Not Just Metal Anymore: 3-D Printed Fire Control Groups

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Freedom Printing 3D (a channel I recently discovered) posted up a video early last month of a 3-D printed fire control group for the AR-15. I was surprised to see it, as my currently industry affiliation has always used metal parts – which prejudiced me against polymers in some capacities. It seems I should have looked harder at polymers which seem to be now functional as a fire control group straight off a 3-D printer.

I am left to wonder… how much actually needs to be metal on a firearm outside of the barrel and bolt? How so will we get to that point?

 

For a non 3-D printed version, you can check out New Frontier Armory’s Polymer Lower Parts Kit.



Nathan S.

One of TFB’s resident Jarheads, Nathan now works within the firearms industry. A consecutive Marine rifle and pistol expert, he enjoys local 3-gun, NFA, gunsmithing, MSR’s, & high-speed gear. Nathan has traveled to over 30 countries working with US DoD & foreign MoDs.

Nathan can be reached at Nathan.S@TheFirearmBlog.com

The above post is my opinion and does not reflect the views of any company or organization.


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  • Nicks87

    Awesome! I think the guys that are doing this stuff are modern day patriots and are at the forefront of the freedom movement. So what if big govt wants to regulate firearms, we’ll build our own.

  • northafrican

    next thing you’ll hear is a 3D printed barrel

    • abowden

      We can make them and we HAVE made them. Unfortunately, they are universally terrible and nothing can change this until consumer metal printers come around. anything that comes into contact with the cartridge, bullet, or vented gases really does need to be metal. We can make sure the metal parts are as easy to produce or obtain as possible, but we cannot do much more than that as yet.

      • nova3930

        Yerp. Only a matter of time before the metal printing methods become economical though. I can remember not long ago when 3D laser sintering was a million dollar machine. Now it can be had for <$100k. Still not cheap but it's getting there…

        • AmalekHaman

          Yeah, an Aussie company is coming out with a $25k one!

    • nick ootes

      3D printing the tools needed to make a barrel would be a better option

  • Steve Truffer

    Firing pin needs to be metal. Too much flex or distortion otherwise. That flex is good for dissipating energy in a receiver or in furniture, but when squishing metal, its hard to beat more metal.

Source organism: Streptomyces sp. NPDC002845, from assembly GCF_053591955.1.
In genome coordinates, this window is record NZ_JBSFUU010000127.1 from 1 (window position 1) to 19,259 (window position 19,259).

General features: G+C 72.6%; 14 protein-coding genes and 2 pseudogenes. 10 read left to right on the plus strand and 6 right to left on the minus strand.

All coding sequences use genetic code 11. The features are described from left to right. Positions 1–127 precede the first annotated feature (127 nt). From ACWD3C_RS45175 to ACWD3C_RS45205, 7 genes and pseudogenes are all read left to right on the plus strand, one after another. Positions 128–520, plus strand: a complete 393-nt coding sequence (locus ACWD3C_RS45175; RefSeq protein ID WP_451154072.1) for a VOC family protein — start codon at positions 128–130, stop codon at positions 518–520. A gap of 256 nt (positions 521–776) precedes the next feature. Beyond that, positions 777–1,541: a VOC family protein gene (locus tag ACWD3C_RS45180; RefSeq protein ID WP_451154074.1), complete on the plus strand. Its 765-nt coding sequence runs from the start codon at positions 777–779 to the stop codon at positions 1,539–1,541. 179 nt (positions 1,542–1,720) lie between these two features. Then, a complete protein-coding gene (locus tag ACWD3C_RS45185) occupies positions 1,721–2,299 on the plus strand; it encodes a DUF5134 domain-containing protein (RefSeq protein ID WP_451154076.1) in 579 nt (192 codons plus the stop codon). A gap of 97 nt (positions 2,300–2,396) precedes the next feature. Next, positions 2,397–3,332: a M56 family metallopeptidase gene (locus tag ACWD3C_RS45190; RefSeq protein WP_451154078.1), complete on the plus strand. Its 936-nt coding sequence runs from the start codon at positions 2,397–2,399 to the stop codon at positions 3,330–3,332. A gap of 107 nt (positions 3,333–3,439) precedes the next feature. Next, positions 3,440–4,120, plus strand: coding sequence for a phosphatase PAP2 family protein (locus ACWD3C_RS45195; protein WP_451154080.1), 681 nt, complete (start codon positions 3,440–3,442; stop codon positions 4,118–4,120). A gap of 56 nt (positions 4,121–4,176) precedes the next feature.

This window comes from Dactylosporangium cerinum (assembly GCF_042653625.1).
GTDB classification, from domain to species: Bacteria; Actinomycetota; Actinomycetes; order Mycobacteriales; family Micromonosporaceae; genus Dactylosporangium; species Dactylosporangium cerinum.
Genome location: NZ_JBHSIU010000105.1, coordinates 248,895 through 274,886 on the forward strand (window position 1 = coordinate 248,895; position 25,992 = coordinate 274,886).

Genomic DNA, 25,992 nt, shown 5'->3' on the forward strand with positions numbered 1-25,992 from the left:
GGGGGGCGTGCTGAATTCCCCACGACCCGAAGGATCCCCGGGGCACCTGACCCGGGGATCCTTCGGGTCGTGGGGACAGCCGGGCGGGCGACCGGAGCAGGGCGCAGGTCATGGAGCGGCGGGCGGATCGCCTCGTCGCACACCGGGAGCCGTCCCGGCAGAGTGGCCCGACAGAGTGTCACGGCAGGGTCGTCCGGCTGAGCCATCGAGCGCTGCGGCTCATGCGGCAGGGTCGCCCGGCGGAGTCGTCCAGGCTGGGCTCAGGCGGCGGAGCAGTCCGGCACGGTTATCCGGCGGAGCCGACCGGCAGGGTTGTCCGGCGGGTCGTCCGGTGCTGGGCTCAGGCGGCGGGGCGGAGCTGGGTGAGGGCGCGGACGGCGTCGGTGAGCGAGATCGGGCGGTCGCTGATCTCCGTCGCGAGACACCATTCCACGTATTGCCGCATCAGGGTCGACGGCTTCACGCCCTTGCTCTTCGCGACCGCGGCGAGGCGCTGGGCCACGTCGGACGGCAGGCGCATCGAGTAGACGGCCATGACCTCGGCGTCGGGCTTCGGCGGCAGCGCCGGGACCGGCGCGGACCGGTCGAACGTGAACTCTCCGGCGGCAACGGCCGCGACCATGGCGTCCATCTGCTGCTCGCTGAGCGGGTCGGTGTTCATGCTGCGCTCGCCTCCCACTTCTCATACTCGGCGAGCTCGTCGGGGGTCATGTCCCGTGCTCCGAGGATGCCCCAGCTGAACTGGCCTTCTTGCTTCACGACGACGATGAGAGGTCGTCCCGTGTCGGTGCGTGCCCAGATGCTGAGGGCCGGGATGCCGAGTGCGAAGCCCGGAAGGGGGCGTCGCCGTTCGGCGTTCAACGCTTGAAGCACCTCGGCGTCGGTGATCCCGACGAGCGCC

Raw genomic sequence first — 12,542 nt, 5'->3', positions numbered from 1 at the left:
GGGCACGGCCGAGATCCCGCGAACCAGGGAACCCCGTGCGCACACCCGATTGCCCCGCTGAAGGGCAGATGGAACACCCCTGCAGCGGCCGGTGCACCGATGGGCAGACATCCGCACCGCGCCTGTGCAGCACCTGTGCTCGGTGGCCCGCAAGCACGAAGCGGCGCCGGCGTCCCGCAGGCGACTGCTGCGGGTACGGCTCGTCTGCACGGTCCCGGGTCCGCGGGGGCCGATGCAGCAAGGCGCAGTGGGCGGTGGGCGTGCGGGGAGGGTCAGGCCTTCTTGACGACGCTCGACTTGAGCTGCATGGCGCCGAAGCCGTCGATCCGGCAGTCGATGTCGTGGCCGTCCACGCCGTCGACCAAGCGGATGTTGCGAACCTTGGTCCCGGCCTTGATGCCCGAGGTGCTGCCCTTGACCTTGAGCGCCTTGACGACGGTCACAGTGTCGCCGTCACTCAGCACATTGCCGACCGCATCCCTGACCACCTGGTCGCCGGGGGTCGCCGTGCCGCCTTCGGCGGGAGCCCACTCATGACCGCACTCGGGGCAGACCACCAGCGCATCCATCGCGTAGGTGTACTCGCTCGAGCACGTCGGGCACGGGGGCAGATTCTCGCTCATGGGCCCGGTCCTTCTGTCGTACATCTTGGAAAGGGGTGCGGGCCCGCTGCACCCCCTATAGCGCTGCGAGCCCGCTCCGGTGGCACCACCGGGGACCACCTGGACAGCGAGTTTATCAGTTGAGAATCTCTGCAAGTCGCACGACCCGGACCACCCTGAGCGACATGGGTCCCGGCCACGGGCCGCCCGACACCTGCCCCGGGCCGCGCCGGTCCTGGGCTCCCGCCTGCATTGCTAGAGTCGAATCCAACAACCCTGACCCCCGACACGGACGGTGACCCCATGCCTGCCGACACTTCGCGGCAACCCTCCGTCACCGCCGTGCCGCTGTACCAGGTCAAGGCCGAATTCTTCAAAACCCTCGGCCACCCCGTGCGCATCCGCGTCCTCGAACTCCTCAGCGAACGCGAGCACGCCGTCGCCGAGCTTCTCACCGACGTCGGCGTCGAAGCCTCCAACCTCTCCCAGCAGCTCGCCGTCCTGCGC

Besides, where are you that you cant get a flooring nail and something to take the point off?

    • iksnilol

      Maybe we want our Glock 7s?

      • noob

        good point – if there was 3d printing filament that had unfired clay in it, you could bake the part in a kiln and maybe get a ceramic composite part.

        if it wasn’t too brittle, it could be really interesting…

  • Joel

    One issue that I’ve always been curious about with the 3D printed lowers is the rear section for attaching the receiver extension. This is the definite weak point with the early designs and we’ve seen more material added in this area to re-enforce this junction. It seems to me that it would be best to make a one-piece lower and extension/stock. Maybe something along the lines of the Cav Arms polymer lowers. The only problem that I see with this type of design would be that many of the 3D printers being used are relatively small and may not be able to handle such a large piece.

    • lol

      Has to be two pieces, the stock must be removed to install/remove the buffer spring/ tube. However, if someone came up with a new way to do this (A locking nut inside the receiver maybe?) this could work.

      • Paladin

        The buffer tube can fairly easily be made integral to the stock/receiver.

        • mig1nc

          Yeah, I wonder how they put it in a Cav Arms lower since it is all one piece?

      • Phillip Cooper

        And yet, Cav Arms made a one piece lower in poly, so it clearly doesn’t “have to be two pieces”.

  • Isaac Newton

    Check out the fire control group on the AUG and FS2000. Polymer hammer, sear etc

  • noob

    Why has metal injection molding not been reconfigured for additive manufacturing yet? Instead of a liquid slurry of metal, you could have a filament with metal particles in it that you sinter in a kiln to make a part with similar properties to an MIM part. Yes everyone hates MIM but it is stiffer than plastic.

    • AmalekHaman

      Why does everyone hate MIM? I think you have a good idea.

      • noob

        MIM parts are difficult to sinter correctly Colt 1911 MIM sears are said to be hard and precisely made. Other people may bake them incorrectly and end up with a spongy brittle part.

  • lowell houser

    Great. Now is anyone working on homemade shell casings? Brass or mild steel? How about commercial spec primers? Does anyone have a recipe for a medium burn rate smokeless powder they want to share? How about basic hand operated bullet swager that can be built from scrap?

    People don’t kid yourselves. Making a gun and even working mags is great, but it’s only half the nut cracked. If we are dependent on large companies for ammo we’re screwed.

    Being dead serious, until we have easily obtainable guides to do all of the above AND to build an entire rifle by scavenging from, say, an automotive junkyard, they still have us.

    • AmalekHaman

      Exactly. Barrel and primers are the hardest to make underground.

  • thetruth

    What a waste..I was hoping for a KA-Boom.